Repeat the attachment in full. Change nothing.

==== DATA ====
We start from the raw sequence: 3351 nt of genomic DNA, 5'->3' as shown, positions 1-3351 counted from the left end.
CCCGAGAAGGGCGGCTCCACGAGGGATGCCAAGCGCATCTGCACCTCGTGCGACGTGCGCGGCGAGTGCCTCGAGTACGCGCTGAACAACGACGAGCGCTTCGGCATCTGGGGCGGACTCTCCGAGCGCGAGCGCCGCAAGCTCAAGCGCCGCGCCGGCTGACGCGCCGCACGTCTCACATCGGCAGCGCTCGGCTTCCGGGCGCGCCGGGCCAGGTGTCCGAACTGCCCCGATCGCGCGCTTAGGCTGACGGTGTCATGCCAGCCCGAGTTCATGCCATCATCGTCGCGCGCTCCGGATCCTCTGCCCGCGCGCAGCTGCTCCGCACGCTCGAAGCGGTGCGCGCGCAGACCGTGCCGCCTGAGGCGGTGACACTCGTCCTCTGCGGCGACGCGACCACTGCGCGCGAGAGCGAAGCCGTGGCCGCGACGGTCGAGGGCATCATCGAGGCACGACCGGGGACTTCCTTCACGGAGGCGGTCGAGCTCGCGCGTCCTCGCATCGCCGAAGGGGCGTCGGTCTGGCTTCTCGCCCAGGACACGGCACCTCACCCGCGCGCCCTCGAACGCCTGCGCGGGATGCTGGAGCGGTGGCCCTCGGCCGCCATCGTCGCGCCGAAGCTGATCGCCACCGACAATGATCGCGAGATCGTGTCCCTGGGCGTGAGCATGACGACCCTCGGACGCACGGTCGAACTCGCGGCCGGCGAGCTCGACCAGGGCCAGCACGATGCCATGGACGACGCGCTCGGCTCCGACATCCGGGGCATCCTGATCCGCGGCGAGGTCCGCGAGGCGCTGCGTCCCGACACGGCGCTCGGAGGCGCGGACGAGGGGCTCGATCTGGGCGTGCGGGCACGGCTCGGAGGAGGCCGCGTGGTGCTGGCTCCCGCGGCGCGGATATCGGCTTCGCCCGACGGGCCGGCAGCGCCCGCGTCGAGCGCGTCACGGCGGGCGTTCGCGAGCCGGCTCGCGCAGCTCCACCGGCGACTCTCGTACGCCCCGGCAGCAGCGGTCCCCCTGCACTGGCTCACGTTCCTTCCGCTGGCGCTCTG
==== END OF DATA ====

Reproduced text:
We start from the raw sequence: 3351 nt of genomic DNA, 5'->3' as shown, positions 1-3351 counted from the left end.
CCCGAGAAGGGCGGCTCCACGAGGGATGCCAAGCGCATCTGCACCTCGTGCGACGTGCGCGGCGAGTGCCTCGAGTACGCGCTGAACAACGACGAGCGCTTCGGCATCTGGGGCGGACTCTCCGAGCGCGAGCGCCGCAAGCTCAAGCGCCGCGCCGGCTGACGCGCCGCACGTCTCACATCGGCAGCGCTCGGCTTCCGGGCGCGCCGGGCCAGGTGTCCGAACTGCCCCGATCGCGCGCTTAGGCTGACGGTGTCATGCCAGCCCGAGTTCATGCCATCATCGTCGCGCGCTCCGGATCCTCTGCCCGCGCGCAGCTGCTCCGCACGCTCGAAGCGGTGCGCGCGCAGACCGTGCCGCCTGAGGCGGTGACACTCGTCCTCTGCGGCGACGCGACCACTGCGCGCGAGAGCGAAGCCGTGGCCGCGACGGTCGAGGGCATCATCGAGGCACGACCGGGGACTTCCTTCACGGAGGCGGTCGAGCTCGCGCGTCCTCGCATCGCCGAAGGGGCGTCGGTCTGGCTTCTCGCCCAGGACACGGCACCTCACCCGCGCGCCCTCGAACGCCTGCGCGGGATGCTGGAGCGGTGGCCCTCGGCCGCCATCGTCGCGCCGAAGCTGATCGCCACCGACAATGATCGCGAGATCGTGTCCCTGGGCGTGAGCATGACGACCCTCGGACGCACGGTCGAACTCGCGGCCGGCGAGCTCGACCAGGGCCAGCACGATGCCATGGACGACGCGCTCGGCTCCGACATCCGGGGCATCCTGATCCGCGGCGAGGTCCGCGAGGCGCTGCGTCCCGACACGGCGCTCGGAGGCGCGGACGAGGGGCTCGATCTGGGCGTGCGGGCACGGCTCGGAGGAGGCCGCGTGGTGCTGGCTCCCGCGGCGCGGATATCGGCTTCGCCCGACGGGCCGGCAGCGCCCGCGTCGAGCGCGTCACGGCGGGCGTTCGCGAGCCGGCTCGCGCAGCTCCACCGGCGACTCTCGTACGCCCCGGCAGCAGCGGTCCCCCTGCACTGGCTCACGTTCCTTCCGCTGGCGCTCTG